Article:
Alberta reports two more deaths from COVID-19 and 120 new cases

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Alberta reported two more deaths from COVID-19 and 120 new illnesses Thursday, a surge that brought the provincial total of active cases to 807.In the province, 69 people were treated in hospitals, including eight in intensive care beds.

It was the first time since May 1 that the province reported more than 100 new cases.

Despite the increase in the number of active cases, the province announced Thursday that it will ease restrictions on visits to nursing homes and continuing care homes.

Effective July 23, Alberta will transition from restricted access to a “secure access approach” for visitors to these facilities.

“This pandemic has been very, very difficult for residents of continuing care facilities,” Dr. Deena Hinshaw, the province’s chief medical officer of health, said on Thursday at a press conference.

“Last month, I heard from thousands of residents, family members, facility operators and staff about the effects of these restrictions and how to safely relieve some of them. “

New rules to meet emotional needs

The new visiting guidelines, Hinshaw said, will help residents stay connected socially and emotionally while balancing their emotional needs with the need to protect those most at risk from serious consequences.

Since the pandemic began in March, 119 of the 165 deaths in Alberta have been residents of long-term care facilities.

“Protecting residents from COVID-19 required severe visitation restrictions, which helped limit and prevent outbreaks, but also wreaked havoc on those living in these facilities,” said Hinshaw.

“There are no risk-free options with COVID-19. This virus is still there, and the residents of these establishments remain particularly vulnerable. At the same time, we must also take into account the health and well-being of these residents and the risks of isolation caused by strict and universally applied restrictions on visitors.

“These residents need hope, joy and connection, like all of us. ”

Under the Restricted Access Policy, in effect for months, residents were allowed to have a designated family or support person to spend time with them indoors, and only when their needs could not be met satisfied by the staff. All other visits had to be outside.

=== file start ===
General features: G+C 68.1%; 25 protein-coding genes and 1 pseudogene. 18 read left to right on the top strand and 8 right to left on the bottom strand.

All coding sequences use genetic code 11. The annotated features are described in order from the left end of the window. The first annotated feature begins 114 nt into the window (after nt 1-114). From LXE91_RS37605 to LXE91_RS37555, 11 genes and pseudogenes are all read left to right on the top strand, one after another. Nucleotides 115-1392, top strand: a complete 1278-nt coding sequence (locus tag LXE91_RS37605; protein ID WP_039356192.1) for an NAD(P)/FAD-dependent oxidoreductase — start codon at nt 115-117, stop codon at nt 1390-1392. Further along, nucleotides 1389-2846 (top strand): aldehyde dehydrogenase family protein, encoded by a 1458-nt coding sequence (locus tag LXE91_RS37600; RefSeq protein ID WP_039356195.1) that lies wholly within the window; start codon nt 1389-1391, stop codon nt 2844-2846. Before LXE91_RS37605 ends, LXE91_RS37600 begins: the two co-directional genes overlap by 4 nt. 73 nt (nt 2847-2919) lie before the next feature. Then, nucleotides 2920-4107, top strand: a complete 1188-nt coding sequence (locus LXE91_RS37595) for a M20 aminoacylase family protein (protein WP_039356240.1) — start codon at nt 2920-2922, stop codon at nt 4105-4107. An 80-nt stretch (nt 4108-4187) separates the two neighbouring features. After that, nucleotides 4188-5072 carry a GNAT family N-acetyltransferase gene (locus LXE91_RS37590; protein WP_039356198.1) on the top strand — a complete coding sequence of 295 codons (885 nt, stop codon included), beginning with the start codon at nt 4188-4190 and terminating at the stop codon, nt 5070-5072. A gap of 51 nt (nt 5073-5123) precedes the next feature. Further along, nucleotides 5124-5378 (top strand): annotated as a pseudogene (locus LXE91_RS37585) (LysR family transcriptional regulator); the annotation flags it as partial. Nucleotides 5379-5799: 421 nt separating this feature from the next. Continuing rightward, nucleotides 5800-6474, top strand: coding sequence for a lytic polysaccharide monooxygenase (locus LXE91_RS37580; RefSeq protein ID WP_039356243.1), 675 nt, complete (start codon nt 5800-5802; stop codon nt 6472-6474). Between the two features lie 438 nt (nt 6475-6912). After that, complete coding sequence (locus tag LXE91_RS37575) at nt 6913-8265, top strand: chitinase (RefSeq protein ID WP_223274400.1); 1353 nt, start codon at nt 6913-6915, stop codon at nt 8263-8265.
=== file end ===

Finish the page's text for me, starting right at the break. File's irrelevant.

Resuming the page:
Under the new policy, each resident will be allowed to designate two support people who can visit indoors, as long and as often as they wish, said Hinshaw.

Depending on the health of a resident, outdoor visits will also be allowed with a maximum of four people. In certain circumstances, when it is safe, these other visitors may also be allowed to visit indoors, if a facility has a designated interior visiting space.

“Causing great distress”

“We have heard clearly from residents and family that [the previous] the restrictions caused great distress and, in some cases, profound deterioration in the health of residents who were depressed, isolated and lonely, “said Hinshaw.

A key element of the new visitor policy will require that each establishment develop a local visitor policy based on consultations with residents, families and staff, she said.

“Although the baseline for the number of authorized visitors is somewhat open for all facilities, we also anticipate that some facilities may be less restrictive if their residents collectively agree to accept more risk.

“As part of the new approach, we also explicitly recognize that family and friends are part of the care team for people living in collective care facilities, not just social visitors whose time with residents is discretionary. ”

The regional distribution of active cases on Thursday was as follows:

  • Calgary area: 362
  • Zone d’Edmonton: 217
  • South zone: 90
  • Central zone: 75
  • North zone: 55
  • Unknown: eight

Also on Thursday, the CBC confirmed that an outbreak at Misericordia Community Hospital in west Edmonton continues to grow, a week after the facility closed its doors to new patients.

As of Thursday morning, a total of 52 cases were linked to the outbreak, with 17 new cases identified since July 8.

Seventeen patients are currently being treated in hospital for this disease. Eight patients who have tested positive have since been discharged, Alberta Health Services confirmed in an email to CBC News.

Some of these people have been fired after fully recovering, AHS said. Others were fired and sent home, where they were asked to self-isolate for 14 days, or 10 days after the onset of symptoms.

A total of 19 employees were also tested positive.

The Misericordia epidemic is now spreading beyond the walls of the hospital.

According to AHS, two people linked to the epidemic were neither patients nor staff but “tested positive in the community”.

Six people died, a total that has remained unchanged since last week.

By July 8 – the day the hospital declared a complete epidemic and stopped admitting new patients – 15 staff members and 20 patients tested positive.

Cases have increased steadily since the outbreak was declared on June 20.

The 312-bed hospital generally has more than 1,100 employees and doctors on weekdays and more than 550 on weekends.

The hospital remains under what is called a “complete closure of the epidemic” and all departments, including the emergency department, have been closed to new patients.

People in need of care are advised to go to one of the other Edmonton area hospitals instead, or call 911 if necessary.

Visitors were limited only to end-of-life situations.

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